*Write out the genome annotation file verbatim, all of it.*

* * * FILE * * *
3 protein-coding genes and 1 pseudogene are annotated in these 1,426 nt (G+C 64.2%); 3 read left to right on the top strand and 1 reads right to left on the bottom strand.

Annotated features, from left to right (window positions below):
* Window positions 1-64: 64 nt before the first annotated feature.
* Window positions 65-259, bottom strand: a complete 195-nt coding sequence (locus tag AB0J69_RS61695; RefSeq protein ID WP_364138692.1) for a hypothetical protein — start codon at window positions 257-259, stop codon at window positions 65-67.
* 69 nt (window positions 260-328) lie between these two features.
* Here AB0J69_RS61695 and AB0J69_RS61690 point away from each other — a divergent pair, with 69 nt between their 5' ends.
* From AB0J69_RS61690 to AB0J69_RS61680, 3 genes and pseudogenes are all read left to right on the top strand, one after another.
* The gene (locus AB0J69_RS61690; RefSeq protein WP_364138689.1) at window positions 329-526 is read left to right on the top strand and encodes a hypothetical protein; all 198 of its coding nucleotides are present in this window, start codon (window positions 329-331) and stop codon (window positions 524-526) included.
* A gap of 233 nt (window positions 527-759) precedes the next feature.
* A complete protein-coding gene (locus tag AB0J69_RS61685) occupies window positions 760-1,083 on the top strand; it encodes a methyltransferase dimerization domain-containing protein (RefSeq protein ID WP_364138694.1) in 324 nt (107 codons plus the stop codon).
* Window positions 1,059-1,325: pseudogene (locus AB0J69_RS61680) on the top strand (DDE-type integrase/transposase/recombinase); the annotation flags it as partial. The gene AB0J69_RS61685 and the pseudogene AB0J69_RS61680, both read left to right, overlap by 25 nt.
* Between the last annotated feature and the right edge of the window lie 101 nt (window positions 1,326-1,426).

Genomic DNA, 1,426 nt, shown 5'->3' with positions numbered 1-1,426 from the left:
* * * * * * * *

3 protein-coding genes and 1 pseudogene are annotated in these 1,426 nt (G+C 64.2%); 3 read left to right on the top strand and 1 reads right to left on the bottom strand.

Annotated features, from left to right (window positions below):
* Window positions 1-64: 64 nt before the first annotated feature.
* Window positions 65-259, bottom strand: a complete 195-nt coding sequence (locus tag AB0J69_RS61695; RefSeq protein ID WP_364138692.1) for a hypothetical protein — start codon at window positions 257-259, stop codon at window positions 65-67.
* 69 nt (window positions 260-328) lie between these two features.
* Here AB0J69_RS61695 and AB0J69_RS61690 point away from each other — a divergent pair, with 69 nt between their 5' ends.
* From AB0J69_RS61690 to AB0J69_RS61680, 3 genes and pseudogenes are all read left to right on the top strand, one after another.
* The gene (locus AB0J69_RS61690; RefSeq protein WP_364138689.1) at window positions 329-526 is read left to right on the top strand and encodes a hypothetical protein; all 198 of its coding nucleotides are present in this window, start codon (window positions 329-331) and stop codon (window positions 524-526) included.
* A gap of 233 nt (window positions 527-759) precedes the next feature.
* A complete protein-coding gene (locus tag AB0J69_RS61685) occupies window positions 760-1,083 on the top strand; it encodes a methyltransferase dimerization domain-containing protein (RefSeq protein ID WP_364138694.1) in 324 nt (107 codons plus the stop codon).
* Window positions 1,059-1,325: pseudogene (locus AB0J69_RS61680) on the top strand (DDE-type integrase/transposase/recombinase); the annotation flags it as partial. The gene AB0J69_RS61685 and the pseudogene AB0J69_RS61680, both read left to right, overlap by 25 nt.
* Between the last annotated feature and the right edge of the window lie 101 nt (window positions 1,326-1,426).

Genomic DNA, 1,426 nt, shown 5'->3' with positions numbered 1-1,426 from the left: